One time I called Bernie Fiedler of The Riverboat in Toronto to try to arrange a coordination of bookings amongst Le Hibou, The Riverboat and the New Penelope in Montreal. In doing so, it would have permitted us to have a better deal and the performers would have three consecutive dates in Canada. However, Bernie Fiedler was not at all interested. He preferred to go it alone. He liked to tell how clever he was to book Simon and Garfunkel for three different dates in the coming year. And of course, as they became more and more popular the club greatly benefited. However, I did manage to interest the New Penelope and we arranged joint bookings. The strategy worked for a while, but it was cumbersome, so finally we dropped it.
Harvey Glatt did the folk bookings at the beginning. These were done mostly through William Morris Agency in New York. Just about any artist could be booked through them. As time went on, I started to do more and more of the bookings and in the last few years I did just about all of the bookings as Harvey became less interested.
In June, l967, an agent from Detroit called me and proposed Joni Mitchell for the coffee house. Joni was growing in reputation and popularity and her agent was anxious to have her play at Le Hibou. Apparently, performing at Le Hibou was good for reputations. The arrangement was for a three week booking. I assumed that word would spread and that it would prove profitable for the coffee house. I also arranged through Peter Shaw, a music producer with CBC Radio to have her featured at an outdoor concert. This also provided Joni with extra revenue. I had hoped that all that exposure would bring large crowds, but that didn’t materialize. What did materialize was a friendship with Bill Stevenson. Joni loved antiques and Bill shepherded her from one antique store to another. I was told that she did gain some prized pieces, which she took back to Dearborn, where she was living at the time.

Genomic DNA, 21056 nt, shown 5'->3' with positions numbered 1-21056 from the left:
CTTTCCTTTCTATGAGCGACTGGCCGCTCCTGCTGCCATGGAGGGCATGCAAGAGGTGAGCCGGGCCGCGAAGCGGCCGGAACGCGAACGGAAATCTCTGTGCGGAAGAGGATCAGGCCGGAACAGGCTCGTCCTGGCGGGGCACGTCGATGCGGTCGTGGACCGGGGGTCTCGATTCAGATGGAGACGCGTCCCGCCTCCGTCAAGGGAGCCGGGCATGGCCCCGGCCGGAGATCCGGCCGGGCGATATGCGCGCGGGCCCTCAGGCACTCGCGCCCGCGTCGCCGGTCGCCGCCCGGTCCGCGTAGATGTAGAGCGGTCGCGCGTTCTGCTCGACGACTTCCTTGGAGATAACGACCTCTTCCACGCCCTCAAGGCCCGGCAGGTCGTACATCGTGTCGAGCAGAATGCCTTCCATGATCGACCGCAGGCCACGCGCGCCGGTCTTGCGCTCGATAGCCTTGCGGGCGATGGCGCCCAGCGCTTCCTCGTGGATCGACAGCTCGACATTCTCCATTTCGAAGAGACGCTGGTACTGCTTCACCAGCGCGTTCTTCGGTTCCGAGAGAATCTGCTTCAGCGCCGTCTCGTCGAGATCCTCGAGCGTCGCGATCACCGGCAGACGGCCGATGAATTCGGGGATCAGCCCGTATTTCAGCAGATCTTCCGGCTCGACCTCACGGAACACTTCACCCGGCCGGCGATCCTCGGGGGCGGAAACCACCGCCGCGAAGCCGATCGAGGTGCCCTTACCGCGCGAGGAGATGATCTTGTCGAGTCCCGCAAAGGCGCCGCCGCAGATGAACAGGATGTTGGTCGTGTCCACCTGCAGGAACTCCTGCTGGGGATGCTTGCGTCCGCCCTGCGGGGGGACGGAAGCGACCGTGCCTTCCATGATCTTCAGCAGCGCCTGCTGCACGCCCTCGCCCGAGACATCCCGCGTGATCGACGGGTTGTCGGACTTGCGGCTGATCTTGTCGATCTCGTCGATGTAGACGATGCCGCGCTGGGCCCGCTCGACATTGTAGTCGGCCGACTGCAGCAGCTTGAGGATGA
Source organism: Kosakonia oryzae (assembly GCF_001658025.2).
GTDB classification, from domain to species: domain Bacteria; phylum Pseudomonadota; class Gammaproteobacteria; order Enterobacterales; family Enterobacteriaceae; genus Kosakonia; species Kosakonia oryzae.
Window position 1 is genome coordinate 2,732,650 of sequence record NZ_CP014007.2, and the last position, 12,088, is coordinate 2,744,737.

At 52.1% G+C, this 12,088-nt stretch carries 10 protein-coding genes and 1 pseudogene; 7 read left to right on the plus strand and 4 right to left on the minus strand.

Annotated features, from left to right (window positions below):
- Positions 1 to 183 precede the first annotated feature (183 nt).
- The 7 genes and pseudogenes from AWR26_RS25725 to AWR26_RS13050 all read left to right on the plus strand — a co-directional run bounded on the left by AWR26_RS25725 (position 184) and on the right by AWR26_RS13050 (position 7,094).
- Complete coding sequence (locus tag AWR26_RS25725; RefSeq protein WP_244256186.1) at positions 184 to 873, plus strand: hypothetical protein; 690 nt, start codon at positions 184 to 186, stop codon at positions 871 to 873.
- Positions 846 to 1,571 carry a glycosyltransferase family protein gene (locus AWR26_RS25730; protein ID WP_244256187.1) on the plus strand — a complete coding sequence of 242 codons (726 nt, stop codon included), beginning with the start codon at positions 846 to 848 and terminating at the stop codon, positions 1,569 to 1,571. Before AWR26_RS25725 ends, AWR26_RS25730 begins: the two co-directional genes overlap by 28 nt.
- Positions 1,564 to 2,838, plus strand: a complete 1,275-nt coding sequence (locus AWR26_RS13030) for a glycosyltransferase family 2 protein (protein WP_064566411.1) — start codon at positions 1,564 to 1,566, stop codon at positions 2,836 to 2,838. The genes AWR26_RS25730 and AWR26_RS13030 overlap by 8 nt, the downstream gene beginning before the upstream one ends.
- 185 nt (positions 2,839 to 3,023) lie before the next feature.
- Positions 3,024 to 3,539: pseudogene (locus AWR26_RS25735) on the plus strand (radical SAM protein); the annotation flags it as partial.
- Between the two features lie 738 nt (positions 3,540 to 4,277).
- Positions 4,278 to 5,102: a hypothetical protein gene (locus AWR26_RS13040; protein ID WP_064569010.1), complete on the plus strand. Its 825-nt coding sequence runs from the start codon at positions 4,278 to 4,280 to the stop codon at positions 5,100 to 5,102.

At a later date I booked Joni again for Le Hibou, and at the same time Harvey brought Jimi Hendrix to the Capitol Theatre. If I had not had Joni for that same week, and Harvey had not booked Jimi for a concert, the two might never have met. Joni did come back, many more times, to Le Hibou, to ever growing crowds, until only larger venues would cover her fee. She also suggested that I book her husband, Chuck Mitchell, which I did the following year. He was a competent performer but not quite as talented as Joni.
One of the ongoing problems for any coffee house is the constant ploy of some individuals to gain free access to club. The most popular one was “I’m a guest of the performer.” “Sorry but your name is not on the list.” In fact there were very few performers who would ask for guests privileges. Another was “I am the guest of Denis Faulkner.” Once I was working the door and some young lad brazenly walked in claiming to be “Guest of Denis Faulkner.” When I told him I was Denis Faulkner and that I didn’t know him, he blanched, then reddened and quickly turned and walked out. Another time someone arrived with a small piece of electronic equipment and wires claiming it was for the performer. There were also stories of guys smooching the female door attendants, decrying their poverty, and their intense desire to see the performer.
One group had found an imaginative way to get in. One of them would pay to get in, walk upstairs, go through the unlocked door leading to the rehearsal room and the storage room for the theatre group, open the side fire door and let the gang in. The following night I put some talcum powder on the steel fire stairs, followed the traces and promptly caught the culprits, white footed. I subsequently solved the problem by putting a large lock on the upstairs door.